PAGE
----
It took a combat leader—the commander of U.S. Central Command, acting on the advice of his surgeon—however, to direct the implementation of all these advances.
With all of the above measures in place, the survival rate of U.S. casualties in the country’s most recent 15 years of war has been the highest ever seen. Units like the 75th Ranger Regiment and the Army special missions units that had used TCCC from the start of the conflicts succeeded in almost completely eliminating potentially preventable fatalities, an unprecedented accomplishment in combat casualty care. TCCC’s emphasis on tourniquet use dropped the fatality rate due to bleeding out from extremity wounds from eight out of every 100 combat fatalities in 2006 to one out of 100 fatalities by 2011.
This was a remarkable level of success, no doubt, but it was all dependent upon the successful interaction between the combat commanders and well-informed unit surgeons advising them.
Executing the plan
The changes that were made in combat casualty care may now seem straightforward and obvious, but in fact, they were anything but. Developing and implementing those changes in combat casualty care for use in the conflicts in Afghanistan and Iraq was a slow and painstaking process that required the concerted effort of both military physicians and combat commanders. The work is not yet done, either. As the old SOF saying goes, ‘It doesn’t matter how good your plan is if you don’t execute it well.”
Even now, neither the clinical practice guidelines, nor TCCC, nor the Trauma Registry, nor even a fully functioning JTS are fully established in the Department of Defense. Two surveys of pre-hospital trauma care in Afghanistan in 2012 and 2013 found TCCC being used unevenly and inconsistently throughout U.S. forces in the battle space. Furthermore, the JTS CPGs have not been adopted by any U.S. combatant commander other than CENTCOM. Finally, the Pentagon cannot decide who “owns” the JTS, and the continued existence of DoD’s Trauma Registry is far from assured.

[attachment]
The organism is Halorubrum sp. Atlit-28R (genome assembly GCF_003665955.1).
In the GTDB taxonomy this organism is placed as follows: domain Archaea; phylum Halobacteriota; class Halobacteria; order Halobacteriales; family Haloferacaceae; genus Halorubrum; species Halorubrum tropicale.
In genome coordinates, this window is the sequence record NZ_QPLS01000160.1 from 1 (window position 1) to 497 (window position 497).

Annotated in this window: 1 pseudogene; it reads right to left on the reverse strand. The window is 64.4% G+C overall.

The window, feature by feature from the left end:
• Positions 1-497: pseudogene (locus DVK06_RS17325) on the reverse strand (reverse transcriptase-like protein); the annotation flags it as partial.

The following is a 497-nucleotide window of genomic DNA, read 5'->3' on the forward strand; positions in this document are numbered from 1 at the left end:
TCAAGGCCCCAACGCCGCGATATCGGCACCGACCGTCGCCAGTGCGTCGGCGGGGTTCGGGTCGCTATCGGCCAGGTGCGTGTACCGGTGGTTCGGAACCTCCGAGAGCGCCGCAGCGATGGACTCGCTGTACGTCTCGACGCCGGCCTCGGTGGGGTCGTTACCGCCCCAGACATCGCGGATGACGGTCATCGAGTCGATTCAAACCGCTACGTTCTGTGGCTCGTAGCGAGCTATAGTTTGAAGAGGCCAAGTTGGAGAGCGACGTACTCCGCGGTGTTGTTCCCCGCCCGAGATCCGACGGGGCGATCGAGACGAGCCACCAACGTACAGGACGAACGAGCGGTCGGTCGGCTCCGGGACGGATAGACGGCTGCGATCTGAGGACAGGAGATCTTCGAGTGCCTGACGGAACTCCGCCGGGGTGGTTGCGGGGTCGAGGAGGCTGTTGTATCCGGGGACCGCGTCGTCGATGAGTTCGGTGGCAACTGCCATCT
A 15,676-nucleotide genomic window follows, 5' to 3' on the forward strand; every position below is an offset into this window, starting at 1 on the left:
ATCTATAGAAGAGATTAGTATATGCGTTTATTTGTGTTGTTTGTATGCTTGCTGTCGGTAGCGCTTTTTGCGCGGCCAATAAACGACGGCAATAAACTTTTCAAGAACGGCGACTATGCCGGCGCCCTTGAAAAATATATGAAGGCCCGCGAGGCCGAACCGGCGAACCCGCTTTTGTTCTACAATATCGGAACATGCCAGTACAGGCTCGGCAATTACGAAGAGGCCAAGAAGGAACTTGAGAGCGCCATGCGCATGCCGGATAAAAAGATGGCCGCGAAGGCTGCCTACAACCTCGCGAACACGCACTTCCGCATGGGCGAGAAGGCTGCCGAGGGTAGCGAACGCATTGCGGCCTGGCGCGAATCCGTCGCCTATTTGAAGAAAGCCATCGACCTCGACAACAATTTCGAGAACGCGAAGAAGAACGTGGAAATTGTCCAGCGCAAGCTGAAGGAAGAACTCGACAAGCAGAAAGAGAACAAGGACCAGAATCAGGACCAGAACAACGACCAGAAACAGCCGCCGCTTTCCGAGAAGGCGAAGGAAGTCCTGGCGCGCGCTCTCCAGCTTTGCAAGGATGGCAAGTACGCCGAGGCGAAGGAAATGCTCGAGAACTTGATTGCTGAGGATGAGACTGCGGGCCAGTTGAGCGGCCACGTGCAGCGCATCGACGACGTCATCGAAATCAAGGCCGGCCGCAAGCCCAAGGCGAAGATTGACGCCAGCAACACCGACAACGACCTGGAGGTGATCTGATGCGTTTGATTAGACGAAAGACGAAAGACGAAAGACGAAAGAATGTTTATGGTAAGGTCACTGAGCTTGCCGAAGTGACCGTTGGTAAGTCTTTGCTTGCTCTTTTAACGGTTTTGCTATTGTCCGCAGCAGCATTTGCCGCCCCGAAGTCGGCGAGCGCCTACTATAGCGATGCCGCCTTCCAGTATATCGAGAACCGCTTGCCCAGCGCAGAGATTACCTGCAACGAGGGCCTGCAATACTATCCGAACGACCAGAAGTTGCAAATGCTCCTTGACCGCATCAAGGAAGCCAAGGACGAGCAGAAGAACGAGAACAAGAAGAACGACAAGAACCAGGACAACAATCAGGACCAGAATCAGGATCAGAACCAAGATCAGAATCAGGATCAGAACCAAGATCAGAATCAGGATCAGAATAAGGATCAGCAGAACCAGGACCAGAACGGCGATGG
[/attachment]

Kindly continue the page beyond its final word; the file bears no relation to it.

So how is it that the U.S. military could be in danger of losing all of these advances in trauma care?
This speaks to how the U.S. military is fundamentally run. As former Secretary of Defense Robert Gates pointed out in his book, “Duty,”
“Symbolically, there was no one of high rank in Defense whose specific job it was to ensure that the commanders and troops in the field had what they needed…the very size and structure of the Department assured ponderousness, if not paralysis, because so many different organizations had to be involved in even the smallest decisions. The idea of speed and agility to support current combat operations was totally foreign to the building.”
In terms of organizational dynamics, medicine has the same problems that all other programs in the military have. In addition, as Lieutenant Colonel Mabry emphasized, “ownership” of combat casualty care is more complex than other aspects of military operations because of the overlap between line and medical leaders.
Locking in the military’s advances in combat casualty care made over the last 14 years will require acceptance of new concepts by the DoD, and extensive cooperation between the various services and commands within the U.S. military—neither of which is easily achievable. Each branch of the armed services has a somewhat different perspective and somewhat different interests than the other services, and they all jealously guard their autonomy. Decisions made in the Marine Corps about medical care—or anything else—do not necessarily reflect decisions made by the Army. Orders issued by the CENTCOM commander have no weight whatsoever in other geographic combatant commands.
So how are all of these competing viewpoints and interests to be reconciled so that advances in trauma care can be made permanent? What are the steps that need to be taken for this to happen? And who has the authority to take them? One thing is certain: It will take more than military doctors to make this happen.
To be continued in part 2.